The whereabouts of the lost masterpiece Turm der blauen Pferde by Franz Marc are still subject to speculation, 80 years after the disappearance of this alarming foreboding of World War I by the famous German painter. The Haus am Waldsee in Berlin and the Staatliche Graphische Sammlung in Munich have invited twenty contemporary artists to reflect on the fate of the famous artwork. The artists of this joint exhibition look at its history through the lens of painting, sculpture, photography, installation and literature.
The Turm der blauen Pferde is one of the defining works of German Expressionism and a central piece of the legacy of the artist group Der Blauer Reiter. It quickly became famous among the liberal society of Berlin in the years of the Weimar Republic, was celebrated for its outstanding artistic quality and perceived before the background of the tragic death of the artist in the battle of Verdun in 1916.
Independent of one another, two witnesses, the art historian and former Reichskunstwart Edwin Redslob and the later cultural journalist at DIE ZEIT, Joachim Nawrocki, have publicly said to have seen the Turm der blauen Pferde after World War II in Berlin. They claim that in spring 1945 and in winter 1948/49, it was seen at Haus am Waldsee and in the neighboring building, the former home of the superintendent of the Berlin police. This re-emergence of a once very popular artwork has been largely overseen until today. How this happened and why scholars and researchers apparently did not follow these leads is one of the central questions asked by the contemporary artists in the Berlin part of the exhibition MISSING Der Turm der blauen Pferde by Franz Marc.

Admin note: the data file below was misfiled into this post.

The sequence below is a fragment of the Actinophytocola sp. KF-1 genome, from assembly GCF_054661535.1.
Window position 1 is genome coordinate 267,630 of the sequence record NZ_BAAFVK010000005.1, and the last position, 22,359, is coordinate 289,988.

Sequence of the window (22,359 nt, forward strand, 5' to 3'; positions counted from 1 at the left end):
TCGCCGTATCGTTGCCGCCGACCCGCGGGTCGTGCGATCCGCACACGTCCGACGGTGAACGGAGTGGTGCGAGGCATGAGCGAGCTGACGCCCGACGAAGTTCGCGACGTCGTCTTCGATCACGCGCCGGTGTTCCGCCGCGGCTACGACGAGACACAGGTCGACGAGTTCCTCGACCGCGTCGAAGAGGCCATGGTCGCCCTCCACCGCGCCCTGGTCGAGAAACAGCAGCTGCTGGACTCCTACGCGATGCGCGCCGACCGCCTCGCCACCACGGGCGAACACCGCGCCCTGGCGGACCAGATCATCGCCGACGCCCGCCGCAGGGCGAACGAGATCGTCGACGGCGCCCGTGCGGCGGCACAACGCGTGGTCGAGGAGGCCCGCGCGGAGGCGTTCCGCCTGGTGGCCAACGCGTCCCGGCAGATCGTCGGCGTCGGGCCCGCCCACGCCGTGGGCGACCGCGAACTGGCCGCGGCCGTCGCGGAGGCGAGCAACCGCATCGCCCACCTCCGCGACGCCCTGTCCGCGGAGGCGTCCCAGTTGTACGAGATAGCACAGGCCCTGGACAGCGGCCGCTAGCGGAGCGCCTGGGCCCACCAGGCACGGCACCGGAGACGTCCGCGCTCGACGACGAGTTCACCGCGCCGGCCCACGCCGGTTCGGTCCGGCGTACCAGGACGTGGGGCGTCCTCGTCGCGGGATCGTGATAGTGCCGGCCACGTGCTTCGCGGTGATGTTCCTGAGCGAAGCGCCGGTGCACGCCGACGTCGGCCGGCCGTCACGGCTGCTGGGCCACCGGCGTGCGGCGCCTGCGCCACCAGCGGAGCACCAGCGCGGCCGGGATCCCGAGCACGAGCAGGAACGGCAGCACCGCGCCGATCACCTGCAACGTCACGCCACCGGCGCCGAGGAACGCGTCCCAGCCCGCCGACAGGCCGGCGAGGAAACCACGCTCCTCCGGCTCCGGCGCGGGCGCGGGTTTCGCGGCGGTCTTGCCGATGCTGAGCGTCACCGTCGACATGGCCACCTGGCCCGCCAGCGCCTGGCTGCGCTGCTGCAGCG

While the painting remains missing until today, a coloured study in form of a postcard has survived in the Fohn Collection and is now stored at the Staatliche Graphische Sammlung in Munich. Franz Marc had sent this postcard for New Years’ in 1912/13 to his friend, the writer Else Lasker-Schüler in Berlin. The Munich part of the exhibition subsequently looks at the beginning of the history of the painting and asks how the myth around Franz Marc and his art came into existence, especially in the hometown of Der Blaue Reiter.
Berlin: Martin Assig, Norbert Bisky, Birgit Brenner, Johanna Diehl, Marcel van Eeden, Julia Franck, Arturo Herrera, Christian Jankowski, Via Lewandowsky, Rémy Markowitsch, Tobias Rehberger, Peter Rösel
Munich: Viktoria Binschtok, Dieter Blum, Tatjana Doll, Slawomir Elsner, Jana Gunstheimer, Almut Hilf, Thomas Kilpper, Franz Marc, Dierk Schmidt